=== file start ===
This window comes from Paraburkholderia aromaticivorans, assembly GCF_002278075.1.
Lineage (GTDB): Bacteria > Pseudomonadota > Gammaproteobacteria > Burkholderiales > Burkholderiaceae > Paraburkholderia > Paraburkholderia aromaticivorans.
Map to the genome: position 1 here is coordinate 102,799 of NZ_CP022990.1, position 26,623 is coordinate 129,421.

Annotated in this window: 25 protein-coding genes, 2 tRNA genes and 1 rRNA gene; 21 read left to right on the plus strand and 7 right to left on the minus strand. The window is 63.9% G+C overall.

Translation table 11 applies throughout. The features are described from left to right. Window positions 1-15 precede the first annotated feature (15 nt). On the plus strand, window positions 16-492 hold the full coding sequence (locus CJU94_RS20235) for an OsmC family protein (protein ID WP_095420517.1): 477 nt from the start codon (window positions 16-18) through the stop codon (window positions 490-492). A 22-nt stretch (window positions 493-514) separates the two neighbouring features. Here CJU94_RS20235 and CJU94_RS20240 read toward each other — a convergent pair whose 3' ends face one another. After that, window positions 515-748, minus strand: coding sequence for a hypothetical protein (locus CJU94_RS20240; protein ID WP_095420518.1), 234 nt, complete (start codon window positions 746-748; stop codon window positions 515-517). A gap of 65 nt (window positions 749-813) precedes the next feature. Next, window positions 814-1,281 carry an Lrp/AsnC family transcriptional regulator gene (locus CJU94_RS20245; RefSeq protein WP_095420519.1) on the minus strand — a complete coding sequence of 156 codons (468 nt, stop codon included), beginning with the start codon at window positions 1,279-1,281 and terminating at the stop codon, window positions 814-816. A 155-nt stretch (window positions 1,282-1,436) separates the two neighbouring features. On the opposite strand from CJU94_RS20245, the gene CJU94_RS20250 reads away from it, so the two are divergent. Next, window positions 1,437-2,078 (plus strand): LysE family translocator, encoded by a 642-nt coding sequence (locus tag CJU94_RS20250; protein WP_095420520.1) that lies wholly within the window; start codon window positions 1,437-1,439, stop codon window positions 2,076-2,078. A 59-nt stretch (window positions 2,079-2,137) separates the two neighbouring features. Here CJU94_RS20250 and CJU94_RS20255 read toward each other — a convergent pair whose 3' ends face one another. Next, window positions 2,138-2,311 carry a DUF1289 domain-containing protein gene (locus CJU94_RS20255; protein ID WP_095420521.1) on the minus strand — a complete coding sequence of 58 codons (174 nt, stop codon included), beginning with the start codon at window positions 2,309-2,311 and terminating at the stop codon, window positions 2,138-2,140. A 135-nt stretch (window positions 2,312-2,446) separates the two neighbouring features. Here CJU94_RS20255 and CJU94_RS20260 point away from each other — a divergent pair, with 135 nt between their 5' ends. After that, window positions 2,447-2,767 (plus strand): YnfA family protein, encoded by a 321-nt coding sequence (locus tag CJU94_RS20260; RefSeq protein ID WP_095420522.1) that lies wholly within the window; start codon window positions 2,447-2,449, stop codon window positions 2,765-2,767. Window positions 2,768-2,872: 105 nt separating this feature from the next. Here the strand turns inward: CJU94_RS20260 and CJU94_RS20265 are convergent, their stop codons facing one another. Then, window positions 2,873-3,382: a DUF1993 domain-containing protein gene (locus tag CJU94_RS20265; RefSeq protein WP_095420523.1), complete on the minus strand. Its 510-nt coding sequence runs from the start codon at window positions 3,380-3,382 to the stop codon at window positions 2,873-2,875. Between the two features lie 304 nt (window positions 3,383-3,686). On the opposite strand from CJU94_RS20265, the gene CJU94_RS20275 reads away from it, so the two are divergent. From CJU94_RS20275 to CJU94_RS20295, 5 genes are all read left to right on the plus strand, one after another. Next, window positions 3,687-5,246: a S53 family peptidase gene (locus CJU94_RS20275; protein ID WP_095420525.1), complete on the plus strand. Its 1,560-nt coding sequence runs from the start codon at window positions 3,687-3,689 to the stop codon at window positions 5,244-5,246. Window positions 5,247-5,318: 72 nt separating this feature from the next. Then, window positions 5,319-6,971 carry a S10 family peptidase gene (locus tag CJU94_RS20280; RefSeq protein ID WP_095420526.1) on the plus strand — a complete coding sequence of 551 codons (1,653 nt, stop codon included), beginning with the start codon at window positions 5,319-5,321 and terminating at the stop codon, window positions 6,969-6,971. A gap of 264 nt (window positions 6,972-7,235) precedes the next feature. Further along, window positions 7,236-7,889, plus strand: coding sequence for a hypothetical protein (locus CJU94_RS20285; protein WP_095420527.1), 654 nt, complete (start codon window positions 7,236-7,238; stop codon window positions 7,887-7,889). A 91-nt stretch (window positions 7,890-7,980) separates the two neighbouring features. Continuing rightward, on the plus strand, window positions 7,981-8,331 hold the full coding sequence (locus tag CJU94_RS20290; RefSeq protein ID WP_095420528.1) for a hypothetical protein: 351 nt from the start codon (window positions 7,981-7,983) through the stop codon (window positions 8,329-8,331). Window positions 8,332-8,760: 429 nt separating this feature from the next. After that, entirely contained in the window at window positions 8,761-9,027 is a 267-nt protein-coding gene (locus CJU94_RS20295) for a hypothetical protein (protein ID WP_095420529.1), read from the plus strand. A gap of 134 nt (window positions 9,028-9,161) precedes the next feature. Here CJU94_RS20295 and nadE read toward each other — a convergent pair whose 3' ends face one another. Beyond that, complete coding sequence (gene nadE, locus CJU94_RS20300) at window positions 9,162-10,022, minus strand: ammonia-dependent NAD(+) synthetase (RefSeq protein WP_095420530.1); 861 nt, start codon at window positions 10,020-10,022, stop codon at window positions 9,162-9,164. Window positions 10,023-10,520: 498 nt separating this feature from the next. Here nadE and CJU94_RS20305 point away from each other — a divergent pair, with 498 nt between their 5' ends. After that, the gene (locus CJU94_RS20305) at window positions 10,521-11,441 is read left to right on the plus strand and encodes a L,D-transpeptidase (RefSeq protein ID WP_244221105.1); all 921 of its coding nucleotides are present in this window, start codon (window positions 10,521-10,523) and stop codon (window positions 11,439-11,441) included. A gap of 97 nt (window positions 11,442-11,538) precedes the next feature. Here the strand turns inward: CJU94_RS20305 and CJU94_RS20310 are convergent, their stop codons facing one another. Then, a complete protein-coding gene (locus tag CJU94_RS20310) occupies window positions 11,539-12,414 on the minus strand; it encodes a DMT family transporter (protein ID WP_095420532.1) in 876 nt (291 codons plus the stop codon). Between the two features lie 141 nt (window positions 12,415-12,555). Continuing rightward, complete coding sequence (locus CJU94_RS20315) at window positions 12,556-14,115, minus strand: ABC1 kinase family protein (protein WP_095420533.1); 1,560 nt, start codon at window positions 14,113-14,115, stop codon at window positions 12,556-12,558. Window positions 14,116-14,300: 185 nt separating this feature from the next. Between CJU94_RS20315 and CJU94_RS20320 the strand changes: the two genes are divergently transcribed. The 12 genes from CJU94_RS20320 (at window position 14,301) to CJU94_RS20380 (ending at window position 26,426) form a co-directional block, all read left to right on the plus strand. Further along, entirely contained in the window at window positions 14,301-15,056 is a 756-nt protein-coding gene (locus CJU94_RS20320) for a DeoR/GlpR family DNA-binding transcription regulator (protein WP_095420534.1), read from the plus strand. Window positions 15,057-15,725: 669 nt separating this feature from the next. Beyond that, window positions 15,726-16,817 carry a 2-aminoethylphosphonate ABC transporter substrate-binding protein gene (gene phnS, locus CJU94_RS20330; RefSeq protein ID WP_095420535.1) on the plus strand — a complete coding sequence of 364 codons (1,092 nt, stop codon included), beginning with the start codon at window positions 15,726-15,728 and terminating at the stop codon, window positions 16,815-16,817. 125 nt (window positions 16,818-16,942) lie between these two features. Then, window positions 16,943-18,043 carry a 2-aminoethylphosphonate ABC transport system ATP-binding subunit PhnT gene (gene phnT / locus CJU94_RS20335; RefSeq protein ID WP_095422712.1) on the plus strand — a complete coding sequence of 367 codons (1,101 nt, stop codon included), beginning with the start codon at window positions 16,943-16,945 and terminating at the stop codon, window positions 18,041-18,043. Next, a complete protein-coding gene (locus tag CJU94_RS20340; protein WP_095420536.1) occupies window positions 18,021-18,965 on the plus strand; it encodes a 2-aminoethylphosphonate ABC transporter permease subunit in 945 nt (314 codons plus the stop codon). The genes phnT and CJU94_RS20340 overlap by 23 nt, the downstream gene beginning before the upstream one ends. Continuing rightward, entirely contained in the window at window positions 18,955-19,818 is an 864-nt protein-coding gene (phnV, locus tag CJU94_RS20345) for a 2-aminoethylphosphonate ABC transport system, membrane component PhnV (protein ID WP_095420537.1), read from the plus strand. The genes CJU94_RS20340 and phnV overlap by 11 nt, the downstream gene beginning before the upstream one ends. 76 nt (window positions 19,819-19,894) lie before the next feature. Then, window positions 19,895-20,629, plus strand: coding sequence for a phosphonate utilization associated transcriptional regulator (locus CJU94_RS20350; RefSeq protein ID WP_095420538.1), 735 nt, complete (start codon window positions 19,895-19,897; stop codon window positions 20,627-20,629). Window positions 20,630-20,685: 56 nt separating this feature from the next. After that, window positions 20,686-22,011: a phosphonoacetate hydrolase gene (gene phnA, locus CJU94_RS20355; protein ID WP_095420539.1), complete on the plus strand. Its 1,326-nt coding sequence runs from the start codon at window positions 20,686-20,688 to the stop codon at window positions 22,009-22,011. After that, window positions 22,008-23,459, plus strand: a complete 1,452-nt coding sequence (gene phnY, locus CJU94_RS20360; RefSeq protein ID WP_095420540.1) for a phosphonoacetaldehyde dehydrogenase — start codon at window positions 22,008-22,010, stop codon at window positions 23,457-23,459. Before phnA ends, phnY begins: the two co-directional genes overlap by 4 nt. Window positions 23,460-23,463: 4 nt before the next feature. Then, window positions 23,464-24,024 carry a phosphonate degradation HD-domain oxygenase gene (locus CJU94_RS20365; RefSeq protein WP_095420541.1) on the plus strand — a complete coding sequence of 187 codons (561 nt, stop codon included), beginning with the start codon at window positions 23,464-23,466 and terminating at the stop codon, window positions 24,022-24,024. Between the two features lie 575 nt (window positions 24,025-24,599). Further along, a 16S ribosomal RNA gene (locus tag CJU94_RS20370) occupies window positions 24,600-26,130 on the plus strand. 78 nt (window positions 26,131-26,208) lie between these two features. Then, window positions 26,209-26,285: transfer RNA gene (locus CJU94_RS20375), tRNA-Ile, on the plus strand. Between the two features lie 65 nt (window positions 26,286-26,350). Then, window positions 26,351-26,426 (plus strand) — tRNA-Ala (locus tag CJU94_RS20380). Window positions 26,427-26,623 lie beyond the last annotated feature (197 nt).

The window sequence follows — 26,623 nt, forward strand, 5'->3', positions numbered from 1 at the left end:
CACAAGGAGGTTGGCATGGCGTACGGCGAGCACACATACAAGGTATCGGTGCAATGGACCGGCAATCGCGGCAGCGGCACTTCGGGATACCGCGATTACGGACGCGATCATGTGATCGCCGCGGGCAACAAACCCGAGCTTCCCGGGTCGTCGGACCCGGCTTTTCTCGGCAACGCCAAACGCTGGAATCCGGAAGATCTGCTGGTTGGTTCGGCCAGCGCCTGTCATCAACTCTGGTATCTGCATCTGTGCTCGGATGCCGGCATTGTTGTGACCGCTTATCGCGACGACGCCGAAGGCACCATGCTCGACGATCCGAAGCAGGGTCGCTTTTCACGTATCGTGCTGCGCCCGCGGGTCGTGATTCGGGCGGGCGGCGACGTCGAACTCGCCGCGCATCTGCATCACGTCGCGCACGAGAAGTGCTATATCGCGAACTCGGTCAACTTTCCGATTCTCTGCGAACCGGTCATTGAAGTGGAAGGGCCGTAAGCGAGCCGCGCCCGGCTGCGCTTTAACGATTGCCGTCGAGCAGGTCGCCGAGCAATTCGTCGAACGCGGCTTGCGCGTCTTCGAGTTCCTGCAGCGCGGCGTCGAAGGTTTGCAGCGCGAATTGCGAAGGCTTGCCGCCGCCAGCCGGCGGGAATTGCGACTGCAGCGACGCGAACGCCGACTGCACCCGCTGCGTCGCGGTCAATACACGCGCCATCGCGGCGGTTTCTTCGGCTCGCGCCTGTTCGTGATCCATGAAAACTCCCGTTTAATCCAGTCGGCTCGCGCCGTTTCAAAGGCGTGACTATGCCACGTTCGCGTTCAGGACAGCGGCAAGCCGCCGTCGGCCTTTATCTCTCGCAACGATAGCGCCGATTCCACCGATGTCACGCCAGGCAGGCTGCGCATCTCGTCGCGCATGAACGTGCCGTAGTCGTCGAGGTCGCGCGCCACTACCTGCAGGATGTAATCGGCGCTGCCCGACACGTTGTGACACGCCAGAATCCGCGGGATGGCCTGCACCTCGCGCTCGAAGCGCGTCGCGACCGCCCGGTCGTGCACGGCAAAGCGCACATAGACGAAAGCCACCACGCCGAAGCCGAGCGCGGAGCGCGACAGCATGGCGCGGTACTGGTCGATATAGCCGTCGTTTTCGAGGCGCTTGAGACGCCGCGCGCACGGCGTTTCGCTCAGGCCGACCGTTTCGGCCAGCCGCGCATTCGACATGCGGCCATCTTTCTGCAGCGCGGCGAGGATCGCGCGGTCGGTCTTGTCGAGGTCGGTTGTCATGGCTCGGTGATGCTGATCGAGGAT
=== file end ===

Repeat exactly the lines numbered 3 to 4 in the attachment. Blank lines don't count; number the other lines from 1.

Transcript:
Map to the genome: position 1 here is coordinate 102,799 of NZ_CP022990.1, position 26,623 is coordinate 129,421.

Annotated in this window: 25 protein-coding genes, 2 tRNA genes and 1 rRNA gene; 21 read left to right on the plus strand and 7 right to left on the minus strand. The window is 63.9% G+C overall.